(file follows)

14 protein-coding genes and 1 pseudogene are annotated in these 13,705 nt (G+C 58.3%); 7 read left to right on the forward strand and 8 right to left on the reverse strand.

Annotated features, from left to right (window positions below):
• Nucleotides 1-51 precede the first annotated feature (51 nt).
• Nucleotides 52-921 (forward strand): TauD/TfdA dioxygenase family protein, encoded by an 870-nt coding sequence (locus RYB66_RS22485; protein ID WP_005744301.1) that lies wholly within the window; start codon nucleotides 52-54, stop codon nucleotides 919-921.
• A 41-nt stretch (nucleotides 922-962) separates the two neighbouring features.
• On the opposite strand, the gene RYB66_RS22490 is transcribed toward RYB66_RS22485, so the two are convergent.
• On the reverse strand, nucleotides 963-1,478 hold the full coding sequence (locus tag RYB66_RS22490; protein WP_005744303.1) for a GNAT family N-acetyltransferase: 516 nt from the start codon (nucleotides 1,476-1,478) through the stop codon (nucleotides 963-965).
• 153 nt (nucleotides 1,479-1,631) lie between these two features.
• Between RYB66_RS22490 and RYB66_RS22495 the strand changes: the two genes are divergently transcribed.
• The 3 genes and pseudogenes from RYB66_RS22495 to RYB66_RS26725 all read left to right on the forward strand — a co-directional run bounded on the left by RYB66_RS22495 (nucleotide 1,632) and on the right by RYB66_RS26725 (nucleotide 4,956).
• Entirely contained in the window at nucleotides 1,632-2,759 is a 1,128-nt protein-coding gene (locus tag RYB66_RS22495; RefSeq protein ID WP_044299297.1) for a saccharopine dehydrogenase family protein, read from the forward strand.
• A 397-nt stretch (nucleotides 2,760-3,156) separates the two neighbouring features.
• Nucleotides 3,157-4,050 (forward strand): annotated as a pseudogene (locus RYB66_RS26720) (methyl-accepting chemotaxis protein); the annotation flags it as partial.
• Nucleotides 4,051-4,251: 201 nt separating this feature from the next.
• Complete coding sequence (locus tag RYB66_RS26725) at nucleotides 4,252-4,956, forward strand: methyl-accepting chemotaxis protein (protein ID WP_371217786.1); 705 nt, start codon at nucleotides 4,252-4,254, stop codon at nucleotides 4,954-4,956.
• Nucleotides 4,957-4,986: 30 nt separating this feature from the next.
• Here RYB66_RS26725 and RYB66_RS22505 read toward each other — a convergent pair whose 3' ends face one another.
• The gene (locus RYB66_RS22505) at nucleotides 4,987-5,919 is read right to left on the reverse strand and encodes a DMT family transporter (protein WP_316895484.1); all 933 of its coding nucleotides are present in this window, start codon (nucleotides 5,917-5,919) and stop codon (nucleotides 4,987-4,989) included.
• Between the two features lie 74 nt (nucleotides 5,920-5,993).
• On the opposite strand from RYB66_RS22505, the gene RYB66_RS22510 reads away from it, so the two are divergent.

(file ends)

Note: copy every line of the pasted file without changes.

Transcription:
14 protein-coding genes and 1 pseudogene are annotated in these 13,705 nt (G+C 58.3%); 7 read left to right on the forward strand and 8 right to left on the reverse strand.

Annotated features, from left to right (window positions below):
• Nucleotides 1-51 precede the first annotated feature (51 nt).
• Nucleotides 52-921 (forward strand): TauD/TfdA dioxygenase family protein, encoded by an 870-nt coding sequence (locus RYB66_RS22485; protein ID WP_005744301.1) that lies wholly within the window; start codon nucleotides 52-54, stop codon nucleotides 919-921.
• A 41-nt stretch (nucleotides 922-962) separates the two neighbouring features.
• On the opposite strand, the gene RYB66_RS22490 is transcribed toward RYB66_RS22485, so the two are convergent.
• On the reverse strand, nucleotides 963-1,478 hold the full coding sequence (locus tag RYB66_RS22490; protein WP_005744303.1) for a GNAT family N-acetyltransferase: 516 nt from the start codon (nucleotides 1,476-1,478) through the stop codon (nucleotides 963-965).
• 153 nt (nucleotides 1,479-1,631) lie between these two features.
• Between RYB66_RS22490 and RYB66_RS22495 the strand changes: the two genes are divergently transcribed.
• The 3 genes and pseudogenes from RYB66_RS22495 to RYB66_RS26725 all read left to right on the forward strand — a co-directional run bounded on the left by RYB66_RS22495 (nucleotide 1,632) and on the right by RYB66_RS26725 (nucleotide 4,956).
• Entirely contained in the window at nucleotides 1,632-2,759 is a 1,128-nt protein-coding gene (locus tag RYB66_RS22495; RefSeq protein ID WP_044299297.1) for a saccharopine dehydrogenase family protein, read from the forward strand.
• A 397-nt stretch (nucleotides 2,760-3,156) separates the two neighbouring features.
• Nucleotides 3,157-4,050 (forward strand): annotated as a pseudogene (locus RYB66_RS26720) (methyl-accepting chemotaxis protein); the annotation flags it as partial.
• Nucleotides 4,051-4,251: 201 nt separating this feature from the next.
• Complete coding sequence (locus tag RYB66_RS26725) at nucleotides 4,252-4,956, forward strand: methyl-accepting chemotaxis protein (protein ID WP_371217786.1); 705 nt, start codon at nucleotides 4,252-4,254, stop codon at nucleotides 4,954-4,956.
• Nucleotides 4,957-4,986: 30 nt separating this feature from the next.
• Here RYB66_RS26725 and RYB66_RS22505 read toward each other — a convergent pair whose 3' ends face one another.
• The gene (locus RYB66_RS22505) at nucleotides 4,987-5,919 is read right to left on the reverse strand and encodes a DMT family transporter (protein WP_316895484.1); all 933 of its coding nucleotides are present in this window, start codon (nucleotides 5,917-5,919) and stop codon (nucleotides 4,987-4,989) included.
• Between the two features lie 74 nt (nucleotides 5,920-5,993).
• On the opposite strand from RYB66_RS22505, the gene RYB66_RS22510 reads away from it, so the two are divergent.